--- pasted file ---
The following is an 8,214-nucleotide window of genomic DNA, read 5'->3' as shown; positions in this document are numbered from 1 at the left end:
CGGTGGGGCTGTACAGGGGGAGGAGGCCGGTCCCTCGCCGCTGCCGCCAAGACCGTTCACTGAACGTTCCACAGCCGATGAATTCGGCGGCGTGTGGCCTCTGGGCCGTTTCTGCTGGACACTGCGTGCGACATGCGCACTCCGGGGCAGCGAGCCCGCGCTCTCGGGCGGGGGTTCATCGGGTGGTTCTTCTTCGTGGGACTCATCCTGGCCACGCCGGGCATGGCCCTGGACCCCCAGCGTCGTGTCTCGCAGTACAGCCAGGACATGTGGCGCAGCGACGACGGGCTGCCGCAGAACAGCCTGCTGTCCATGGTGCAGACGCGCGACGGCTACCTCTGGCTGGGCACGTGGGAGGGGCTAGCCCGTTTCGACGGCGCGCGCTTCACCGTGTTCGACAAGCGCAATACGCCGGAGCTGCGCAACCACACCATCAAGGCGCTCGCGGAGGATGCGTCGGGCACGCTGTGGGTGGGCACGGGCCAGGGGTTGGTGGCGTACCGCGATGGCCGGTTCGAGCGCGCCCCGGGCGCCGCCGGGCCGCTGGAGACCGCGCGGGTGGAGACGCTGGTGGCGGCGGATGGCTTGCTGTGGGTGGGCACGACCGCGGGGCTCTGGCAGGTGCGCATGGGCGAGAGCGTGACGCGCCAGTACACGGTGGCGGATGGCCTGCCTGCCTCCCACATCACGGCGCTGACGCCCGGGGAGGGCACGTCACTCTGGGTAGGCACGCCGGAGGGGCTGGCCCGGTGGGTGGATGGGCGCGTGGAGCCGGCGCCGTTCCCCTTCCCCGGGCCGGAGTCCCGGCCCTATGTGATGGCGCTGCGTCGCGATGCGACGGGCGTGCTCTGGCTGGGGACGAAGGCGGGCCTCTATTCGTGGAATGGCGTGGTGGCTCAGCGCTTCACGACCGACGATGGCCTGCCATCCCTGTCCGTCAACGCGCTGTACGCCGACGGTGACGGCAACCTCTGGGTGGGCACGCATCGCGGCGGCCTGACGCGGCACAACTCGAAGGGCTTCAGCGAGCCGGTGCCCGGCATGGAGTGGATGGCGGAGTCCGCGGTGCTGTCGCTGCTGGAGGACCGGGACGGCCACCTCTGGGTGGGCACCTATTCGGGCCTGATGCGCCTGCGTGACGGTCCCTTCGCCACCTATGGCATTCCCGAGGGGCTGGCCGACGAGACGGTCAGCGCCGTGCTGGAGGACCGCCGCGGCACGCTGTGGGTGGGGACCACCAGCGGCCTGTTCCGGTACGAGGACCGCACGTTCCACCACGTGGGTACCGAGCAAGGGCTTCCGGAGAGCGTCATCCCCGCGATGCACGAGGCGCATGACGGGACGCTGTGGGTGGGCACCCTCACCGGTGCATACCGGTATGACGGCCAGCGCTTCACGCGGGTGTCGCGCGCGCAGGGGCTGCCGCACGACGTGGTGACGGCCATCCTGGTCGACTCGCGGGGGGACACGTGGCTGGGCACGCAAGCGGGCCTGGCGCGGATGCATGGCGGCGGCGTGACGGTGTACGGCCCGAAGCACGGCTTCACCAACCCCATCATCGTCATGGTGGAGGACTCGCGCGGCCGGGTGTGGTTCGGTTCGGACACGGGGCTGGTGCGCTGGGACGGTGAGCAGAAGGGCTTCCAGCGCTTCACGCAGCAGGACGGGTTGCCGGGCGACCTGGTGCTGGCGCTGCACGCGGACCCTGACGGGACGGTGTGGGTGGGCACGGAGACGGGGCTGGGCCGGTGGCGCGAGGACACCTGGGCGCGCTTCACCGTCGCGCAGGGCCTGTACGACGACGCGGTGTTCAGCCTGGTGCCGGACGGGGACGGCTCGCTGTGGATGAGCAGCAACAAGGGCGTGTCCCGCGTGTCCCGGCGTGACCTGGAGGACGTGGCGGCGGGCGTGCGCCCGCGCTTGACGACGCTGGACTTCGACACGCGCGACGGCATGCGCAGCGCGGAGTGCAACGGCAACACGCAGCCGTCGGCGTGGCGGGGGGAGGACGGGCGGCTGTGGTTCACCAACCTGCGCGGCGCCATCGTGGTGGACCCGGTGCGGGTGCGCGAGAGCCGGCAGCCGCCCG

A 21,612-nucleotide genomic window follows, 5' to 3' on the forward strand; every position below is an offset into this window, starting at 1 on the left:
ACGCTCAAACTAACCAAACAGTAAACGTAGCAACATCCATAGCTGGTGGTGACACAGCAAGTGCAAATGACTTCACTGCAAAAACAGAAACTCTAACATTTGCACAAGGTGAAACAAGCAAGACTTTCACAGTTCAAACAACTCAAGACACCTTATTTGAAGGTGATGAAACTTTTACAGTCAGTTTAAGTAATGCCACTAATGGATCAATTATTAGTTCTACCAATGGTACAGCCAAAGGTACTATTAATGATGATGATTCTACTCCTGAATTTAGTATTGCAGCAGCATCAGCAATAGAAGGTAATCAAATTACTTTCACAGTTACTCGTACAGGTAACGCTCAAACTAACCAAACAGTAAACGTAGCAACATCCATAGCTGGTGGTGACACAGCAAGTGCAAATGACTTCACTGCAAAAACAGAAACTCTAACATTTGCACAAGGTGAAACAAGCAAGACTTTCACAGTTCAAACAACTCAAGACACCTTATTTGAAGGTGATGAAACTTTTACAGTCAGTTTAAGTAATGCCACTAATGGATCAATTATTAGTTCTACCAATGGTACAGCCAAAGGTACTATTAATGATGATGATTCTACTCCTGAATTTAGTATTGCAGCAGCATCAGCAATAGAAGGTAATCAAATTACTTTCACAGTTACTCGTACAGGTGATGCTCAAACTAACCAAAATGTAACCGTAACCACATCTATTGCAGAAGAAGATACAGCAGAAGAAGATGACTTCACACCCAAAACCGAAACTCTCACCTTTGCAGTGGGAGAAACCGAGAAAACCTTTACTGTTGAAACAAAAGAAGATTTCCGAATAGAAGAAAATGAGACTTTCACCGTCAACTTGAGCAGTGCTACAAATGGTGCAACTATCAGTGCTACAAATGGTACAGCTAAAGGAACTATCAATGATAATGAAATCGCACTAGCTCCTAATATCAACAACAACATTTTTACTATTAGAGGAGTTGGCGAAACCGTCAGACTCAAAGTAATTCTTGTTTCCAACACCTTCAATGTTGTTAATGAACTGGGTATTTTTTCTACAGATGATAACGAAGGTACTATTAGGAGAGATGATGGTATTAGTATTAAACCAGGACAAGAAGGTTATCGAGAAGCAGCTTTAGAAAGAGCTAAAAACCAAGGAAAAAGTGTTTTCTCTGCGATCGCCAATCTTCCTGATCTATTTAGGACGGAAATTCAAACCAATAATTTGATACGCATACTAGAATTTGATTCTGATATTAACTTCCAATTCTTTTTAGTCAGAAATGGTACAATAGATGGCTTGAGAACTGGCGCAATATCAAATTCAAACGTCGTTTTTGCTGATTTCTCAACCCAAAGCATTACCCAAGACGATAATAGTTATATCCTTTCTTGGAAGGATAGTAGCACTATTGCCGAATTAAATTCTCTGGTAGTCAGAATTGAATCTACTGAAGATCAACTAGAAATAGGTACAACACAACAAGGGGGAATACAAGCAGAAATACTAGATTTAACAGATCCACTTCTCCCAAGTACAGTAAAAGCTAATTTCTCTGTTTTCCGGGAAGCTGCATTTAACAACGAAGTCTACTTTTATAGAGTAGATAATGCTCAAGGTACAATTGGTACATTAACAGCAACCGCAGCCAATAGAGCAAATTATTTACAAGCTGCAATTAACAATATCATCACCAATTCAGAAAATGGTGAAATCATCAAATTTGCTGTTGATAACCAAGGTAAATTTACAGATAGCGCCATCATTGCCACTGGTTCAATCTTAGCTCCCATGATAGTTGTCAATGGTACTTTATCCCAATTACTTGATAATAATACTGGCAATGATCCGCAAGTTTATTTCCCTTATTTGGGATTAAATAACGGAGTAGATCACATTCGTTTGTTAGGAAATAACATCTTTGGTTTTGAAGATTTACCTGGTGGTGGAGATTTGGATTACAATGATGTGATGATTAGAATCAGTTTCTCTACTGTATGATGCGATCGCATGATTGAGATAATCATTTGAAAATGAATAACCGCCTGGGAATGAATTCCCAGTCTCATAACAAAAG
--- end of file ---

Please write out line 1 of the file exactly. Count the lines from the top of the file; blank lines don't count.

The following is an 8,214-nucleotide window of genomic DNA, read 5'->3' as shown; positions in this document are numbered from 1 at the left end: